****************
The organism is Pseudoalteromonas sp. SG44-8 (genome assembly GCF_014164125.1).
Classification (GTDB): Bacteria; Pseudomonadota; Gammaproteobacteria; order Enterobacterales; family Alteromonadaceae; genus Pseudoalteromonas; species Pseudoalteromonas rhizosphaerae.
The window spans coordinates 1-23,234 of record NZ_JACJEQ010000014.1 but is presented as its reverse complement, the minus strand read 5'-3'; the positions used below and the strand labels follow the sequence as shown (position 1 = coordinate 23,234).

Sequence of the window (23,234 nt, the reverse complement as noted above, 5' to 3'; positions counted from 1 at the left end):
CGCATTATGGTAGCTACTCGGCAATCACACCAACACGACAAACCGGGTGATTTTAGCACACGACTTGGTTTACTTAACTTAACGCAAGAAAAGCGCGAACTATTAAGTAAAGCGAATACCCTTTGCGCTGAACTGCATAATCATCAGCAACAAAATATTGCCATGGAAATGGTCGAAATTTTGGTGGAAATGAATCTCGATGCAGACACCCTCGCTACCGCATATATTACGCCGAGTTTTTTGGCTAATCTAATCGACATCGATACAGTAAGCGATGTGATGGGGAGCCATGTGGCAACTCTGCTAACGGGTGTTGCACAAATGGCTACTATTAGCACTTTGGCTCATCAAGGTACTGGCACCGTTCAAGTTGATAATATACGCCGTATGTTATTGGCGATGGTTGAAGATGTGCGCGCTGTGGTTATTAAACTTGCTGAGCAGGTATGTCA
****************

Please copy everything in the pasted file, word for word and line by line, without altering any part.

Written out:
The organism is Pseudoalteromonas sp. SG44-8 (genome assembly GCF_014164125.1).
Classification (GTDB): Bacteria; Pseudomonadota; Gammaproteobacteria; order Enterobacterales; family Alteromonadaceae; genus Pseudoalteromonas; species Pseudoalteromonas rhizosphaerae.
The window spans coordinates 1-23,234 of record NZ_JACJEQ010000014.1 but is presented as its reverse complement, the minus strand read 5'-3'; the positions used below and the strand labels follow the sequence as shown (position 1 = coordinate 23,234).

Sequence of the window (23,234 nt, the reverse complement as noted above, 5' to 3'; positions counted from 1 at the left end):
CGCATTATGGTAGCTACTCGGCAATCACACCAACACGACAAACCGGGTGATTTTAGCACACGACTTGGTTTACTTAACTTAACGCAAGAAAAGCGCGAACTATTAAGTAAAGCGAATACCCTTTGCGCTGAACTGCATAATCATCAGCAACAAAATATTGCCATGGAAATGGTCGAAATTTTGGTGGAAATGAATCTCGATGCAGACACCCTCGCTACCGCATATATTACGCCGAGTTTTTTGGCTAATCTAATCGACATCGATACAGTAAGCGATGTGATGGGGAGCCATGTGGCAACTCTGCTAACGGGTGTTGCACAAATGGCTACTATTAGCACTTTGGCTCATCAAGGTACTGGCACCGTTCAAGTTGATAATATACGCCGTATGTTATTGGCGATGGTTGAAGATGTGCGCGCTGTGGTTATTAAACTTGCTGAGCAGGTATGTCA